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Also feel free to visit my voiceover website HERE, and you can also follow me via Twitter FacebookPinterest, and SoundCloud!

Rejection: all part of the business

I received two rejections for two different picture book manuscripts last week. And just yesterday, I received a third! Three in two weeks, a new record!

Has that ever happened to you? If so, what did you do?

Me, I deleted the messages and sent the manuscripts off to other publishers!

Oh, and I started working on a brand-new manuscript, which has been taking up a significant portion of my free time, which is why I wasn’t able to post anything last Tuesday.

Accept it and move on!

Everyone has a different way of dealing with rejections, for manuscripts, voicework, or otherwise. Some folks – usually those new to writing – take a rejection notice to heart and anguish over it, deciding right then and there that it was foolish to ever consider sending something out and they swear they’ll never do that again.

Those poor souls never get published because they quit.

On the other hand, some folks save every rejection letter they’ve ever received, and joke about plastering their living rooms or bedrooms with them once they hit it big. These folks may also never get published – but at least they’ve got the right attitude. You can’t get a deal if you’re not in the game.

Still others, like Yours Truly, discard rejection letters as soon as they show up.

Early on in my career I had considered holding onto them as a sort of badge of honour…but I quickly decided I didn’t want any kind of negative energy around! Occasionally, I’ll get a very positive rejection – an editor or agent who can’t use what I sent them, but are encouraging nonetheless – and those I’ll hang onto for reference.

But if it’s a form rejection, sorry, not interested, doesn’t fit, not quite what we’re looking for, blah blah…it’s in the circular file!

Oh, and another rejection, of sorts

My baby!I also learned from one of my voiceover clients that one of their clients (for whom I voice monthly radio commercials) wants to go in a different direction – i.e., wants to use a voice other than mine.

Again, this goes with the territory. It’s not that they didn’t like my voice, didn’t like me, didn’t like the quality of work I was doing….they just wanted something different. So I don’t wring my hands over it; I simply continue on, doing what I’ve been doing.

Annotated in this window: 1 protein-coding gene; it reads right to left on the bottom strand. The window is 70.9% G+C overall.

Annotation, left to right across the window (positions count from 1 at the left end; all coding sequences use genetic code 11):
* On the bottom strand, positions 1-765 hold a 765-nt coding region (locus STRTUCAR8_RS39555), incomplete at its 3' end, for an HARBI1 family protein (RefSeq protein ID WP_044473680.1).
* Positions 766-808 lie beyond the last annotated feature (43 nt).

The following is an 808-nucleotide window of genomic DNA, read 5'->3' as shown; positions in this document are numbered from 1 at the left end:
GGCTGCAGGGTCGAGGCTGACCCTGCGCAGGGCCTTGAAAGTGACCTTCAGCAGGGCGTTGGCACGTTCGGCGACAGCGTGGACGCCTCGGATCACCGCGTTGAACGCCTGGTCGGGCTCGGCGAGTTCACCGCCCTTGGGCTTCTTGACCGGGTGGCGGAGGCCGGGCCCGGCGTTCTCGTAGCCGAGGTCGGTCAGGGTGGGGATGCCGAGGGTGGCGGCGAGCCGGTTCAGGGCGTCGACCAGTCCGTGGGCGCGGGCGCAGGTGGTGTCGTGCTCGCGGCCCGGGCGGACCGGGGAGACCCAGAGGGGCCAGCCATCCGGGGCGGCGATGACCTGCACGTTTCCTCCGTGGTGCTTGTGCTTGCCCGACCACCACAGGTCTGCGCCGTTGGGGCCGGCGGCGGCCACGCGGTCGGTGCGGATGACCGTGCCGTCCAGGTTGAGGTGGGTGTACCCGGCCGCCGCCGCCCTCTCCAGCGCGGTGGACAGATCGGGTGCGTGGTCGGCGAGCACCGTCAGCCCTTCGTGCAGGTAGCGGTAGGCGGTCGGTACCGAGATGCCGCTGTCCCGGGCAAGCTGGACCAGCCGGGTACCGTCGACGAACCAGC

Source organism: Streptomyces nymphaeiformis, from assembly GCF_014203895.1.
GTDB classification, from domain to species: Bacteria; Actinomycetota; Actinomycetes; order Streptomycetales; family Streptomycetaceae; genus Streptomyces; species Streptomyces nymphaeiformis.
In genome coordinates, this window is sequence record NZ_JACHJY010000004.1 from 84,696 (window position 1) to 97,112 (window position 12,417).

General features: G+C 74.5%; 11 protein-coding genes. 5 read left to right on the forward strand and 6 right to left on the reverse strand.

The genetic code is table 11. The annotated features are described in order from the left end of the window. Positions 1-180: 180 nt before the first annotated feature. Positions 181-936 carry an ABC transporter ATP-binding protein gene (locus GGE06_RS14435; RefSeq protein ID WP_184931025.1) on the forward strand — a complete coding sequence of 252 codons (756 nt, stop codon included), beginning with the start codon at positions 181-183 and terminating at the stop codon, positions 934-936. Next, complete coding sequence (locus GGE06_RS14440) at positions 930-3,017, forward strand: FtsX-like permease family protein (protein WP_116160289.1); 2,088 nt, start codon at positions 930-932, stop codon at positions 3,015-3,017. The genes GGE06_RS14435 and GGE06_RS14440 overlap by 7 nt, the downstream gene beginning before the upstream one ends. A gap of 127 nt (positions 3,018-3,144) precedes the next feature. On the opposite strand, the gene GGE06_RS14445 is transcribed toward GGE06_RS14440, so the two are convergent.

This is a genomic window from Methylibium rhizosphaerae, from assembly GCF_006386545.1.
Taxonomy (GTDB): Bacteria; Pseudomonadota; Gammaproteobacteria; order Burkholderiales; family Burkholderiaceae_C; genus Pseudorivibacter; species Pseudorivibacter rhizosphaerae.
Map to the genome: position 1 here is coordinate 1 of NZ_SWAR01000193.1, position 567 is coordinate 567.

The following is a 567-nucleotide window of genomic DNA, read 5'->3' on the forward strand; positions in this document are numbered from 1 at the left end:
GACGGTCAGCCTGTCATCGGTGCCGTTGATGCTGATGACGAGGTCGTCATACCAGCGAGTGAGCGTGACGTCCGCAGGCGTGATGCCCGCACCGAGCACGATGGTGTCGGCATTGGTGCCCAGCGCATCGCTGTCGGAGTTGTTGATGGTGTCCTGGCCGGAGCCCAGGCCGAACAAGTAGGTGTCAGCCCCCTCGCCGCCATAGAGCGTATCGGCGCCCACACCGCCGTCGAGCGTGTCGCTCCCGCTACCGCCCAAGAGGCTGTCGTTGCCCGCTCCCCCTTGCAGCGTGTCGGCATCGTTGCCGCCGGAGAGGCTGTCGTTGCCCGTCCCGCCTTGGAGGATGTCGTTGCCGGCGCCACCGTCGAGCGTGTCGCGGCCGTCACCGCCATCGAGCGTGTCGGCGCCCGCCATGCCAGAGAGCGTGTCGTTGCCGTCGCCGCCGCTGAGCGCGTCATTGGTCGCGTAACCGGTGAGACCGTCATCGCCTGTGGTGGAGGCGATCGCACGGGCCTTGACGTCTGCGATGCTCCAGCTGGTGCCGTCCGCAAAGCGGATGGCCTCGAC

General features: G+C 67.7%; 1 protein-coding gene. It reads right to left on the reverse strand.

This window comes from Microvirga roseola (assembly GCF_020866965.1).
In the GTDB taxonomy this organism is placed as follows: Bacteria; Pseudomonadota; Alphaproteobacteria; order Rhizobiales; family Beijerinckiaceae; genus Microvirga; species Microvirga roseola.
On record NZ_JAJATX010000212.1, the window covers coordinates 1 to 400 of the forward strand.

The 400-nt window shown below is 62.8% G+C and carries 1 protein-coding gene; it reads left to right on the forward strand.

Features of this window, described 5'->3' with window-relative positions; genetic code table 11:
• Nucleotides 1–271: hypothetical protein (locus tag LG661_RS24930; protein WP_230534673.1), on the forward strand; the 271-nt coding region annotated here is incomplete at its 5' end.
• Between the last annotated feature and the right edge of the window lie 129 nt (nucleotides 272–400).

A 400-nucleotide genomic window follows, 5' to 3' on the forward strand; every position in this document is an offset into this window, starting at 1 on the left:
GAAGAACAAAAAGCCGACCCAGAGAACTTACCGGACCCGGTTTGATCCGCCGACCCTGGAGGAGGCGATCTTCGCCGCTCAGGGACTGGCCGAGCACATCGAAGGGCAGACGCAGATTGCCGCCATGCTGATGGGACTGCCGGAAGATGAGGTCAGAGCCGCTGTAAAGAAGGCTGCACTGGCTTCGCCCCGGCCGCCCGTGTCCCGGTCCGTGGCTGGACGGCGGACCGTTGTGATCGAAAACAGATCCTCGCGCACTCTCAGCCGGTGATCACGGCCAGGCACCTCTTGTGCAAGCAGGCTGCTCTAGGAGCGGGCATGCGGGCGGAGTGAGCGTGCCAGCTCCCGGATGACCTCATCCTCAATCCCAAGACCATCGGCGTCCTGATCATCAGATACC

The term, “You win some, you lose some” was created specifically for writers and actors.

Full disclosure: I have no idea if that preceding statement is true, but it seems to make sense, so I’m sticking with it.

Honestly, I’ve been rejected by women for reasons a lot worse than “I’d like to try something different.” (Although, now that I think about it, I actually have been rejected by a number of women for that very reason…but I digress…)

But that’s the reason most of us in these businesses get rejected: the people we’re dealing with simply want something different. Not necessarily something better – although that certainly could be the case – just something differentAnd all a person in my position can do is say, “Ok, best wishes!” and then move on.

In my case, I’m moving on by wrapping up a new children’s poetry collection, starting a new picture book manuscript, and jotting down ideas for three other books I haven’t gotten to yet. I’ve also been in touch with a potential new voiceover client, so we’ll see what happens there!

What is your attitude about rejection?

How do you deal with it? I’d love to hear your thoughts in the comments. We all feel differently about it and deal with it in very personal ways, so perhaps your nugget of wisdom might help someone who is struggling.

I look forward to reading your opinions! Right now, though, I have another cover letter I need to write…

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Did you like this post? Find something interesting elsewhere in this blog? I really won’t mind at all if you feel compelled to share it with your friends and followers!
SCVBWI_Member-badge (5 years)
To keep abreast of all my posts, please consider subscribing via the links up there on the right!  (I usually only post twice a week – on Tues. and Fri. – so you won’t be inundated with emails every day)Cybils-Logo-2015-Web-Sm
 .
Also feel free to visit my voiceover website HERE, and you can also follow me via Twitter FacebookPinterest, and SoundCloud!